Lorem ipsum dolor sit amet, consectetur adipiscing elit. Cras sollicitudin, tellus vitae condimentum egestas, libero dolor auctor tellus, eu consectetur neque.

Press enter to begin your search

Letter to Senator Bill Montford

The Florida Senate
Attn:  Senator Bill Montford
404 South Monroe Street
Tallahassee, FL 32399

RE:          SB 1084

Dear Senator Montford,

I am proud to serve as the Executive Director of the Community Association Leadership Lobby (“CALL”), a grassroots initiative which, since 2003, has been advocating for the best interests of the millions of Floridians living in community associations.  I am writing to you today regarding your proposed statutory changes, which will affect emotional support animals (“ESA”).

On December 2, 2019, you proposed Senate Bill 1084 adding Section 760.27, Florida Statutes, which, among other items, prohibits discrimination in the rental of a dwelling to a person with a disability, authorizes a landlord to request certain written documentation regarding an ESA request, and prohibits the falsification of written documentation or other misrepresentations regarding the use of an ESA.  Our CALL members have been seeking relief in this area for quite some time as the number of fraudulent requests for ESAs continues to grow. Over the summer CALL conducted a statewide survey on ESAs and the results confirmed that associations continue to grapple with this problem, often spending limited common funds on fraudulent requests. I have enclosed those results for your convenient review; this data may prove useful to you as you explain the need for SB 1084 at its various committee stops.

In order to better address the problem these fraudulent requests present for so many communities in Florida, Senate Bill 1084 would require a few tweaks.

Under Senate Bill 1084’s proposed language, the Bill’s provisions would apply to a “Landlord,” which is defined as “the owner or lessor of a dwelling.”  Many, if not all, Florida community associations are subject to the Fair Housing Act.  Therefore, the community associations must provide reasonable accommodations to their pet restrictions when a requestor has proven a disability and related need for an ESA.  However, since associations are generally not the “owner or lessor of a dwelling,” the associations may not be subject to the remedies afforded by Senate Bill 1084.  I respectfully request that you consider amending Senate Bill 1084 to broaden the definition of “Landlord” to include community associations.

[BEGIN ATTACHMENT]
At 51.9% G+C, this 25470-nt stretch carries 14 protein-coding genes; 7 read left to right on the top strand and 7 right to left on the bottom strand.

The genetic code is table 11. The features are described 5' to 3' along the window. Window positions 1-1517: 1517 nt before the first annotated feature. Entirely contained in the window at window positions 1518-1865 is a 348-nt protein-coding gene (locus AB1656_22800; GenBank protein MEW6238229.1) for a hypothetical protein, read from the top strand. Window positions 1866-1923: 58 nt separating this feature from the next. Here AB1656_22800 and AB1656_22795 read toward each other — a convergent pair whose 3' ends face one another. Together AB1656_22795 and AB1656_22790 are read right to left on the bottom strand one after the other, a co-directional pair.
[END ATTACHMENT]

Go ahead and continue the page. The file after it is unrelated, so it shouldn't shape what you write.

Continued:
Additionally, under Senate Bill 1084, “[i]f a person’s disability or disability-related need is not readily apparent,” the landlord may “request written documentation prepared by a health care practitioner, as defined in s. 456.001.”  According to Section 456.001, “health care practitioner” includes a licensed acupuncturist, dental hygienist, athletic trainers, electrolysis technician, and a masseur or masseuse.  While these professions may be integral to the medical profession, I do not believe they would be capable of preparing written documentation verifying that a person has a disability and disability-related need for an ESA.  Please consider amending Senate Bill 1084 to narrow the scope of health care providers to only those providers who can produce reliable documentation regarding a person’s disability and disability-related need for an ESA.

I would appreciate the opportunity to discuss this matter further and possibly to help draft the necessary amendments. We have thousands of CALL members who will eagerly support passage of your bill when the benefits provided thereunder become clearer to them. Lastly, please do not hesitate to rely upon CALL as an ongoing resource on community association issues.

Best Regards,

 

 

Donna DiMaggio Berger, Esq.
Enclosure
cc: CALL Team: Anna Cherubin, Michael Casanover & Shayla Mount

Donna DiMaggio Berger

Donna DiMaggio Berger

Contact: dberger@beckerlawyers.com

Donna DiMaggio Berger is a member of the College of Community Association Lawyers (CCAL), a prestigious national organization that acknowledges community association attorneys who have distinguished themselves through contributions to the evolution or practice of community association law and who have committed themselves to high standards of professional and ethical conduct in the practice of community association law. Ms. Berger is also one of only 129 attorneys statewide who is a Board Certified Specialist in Condominium and Planned Development Law.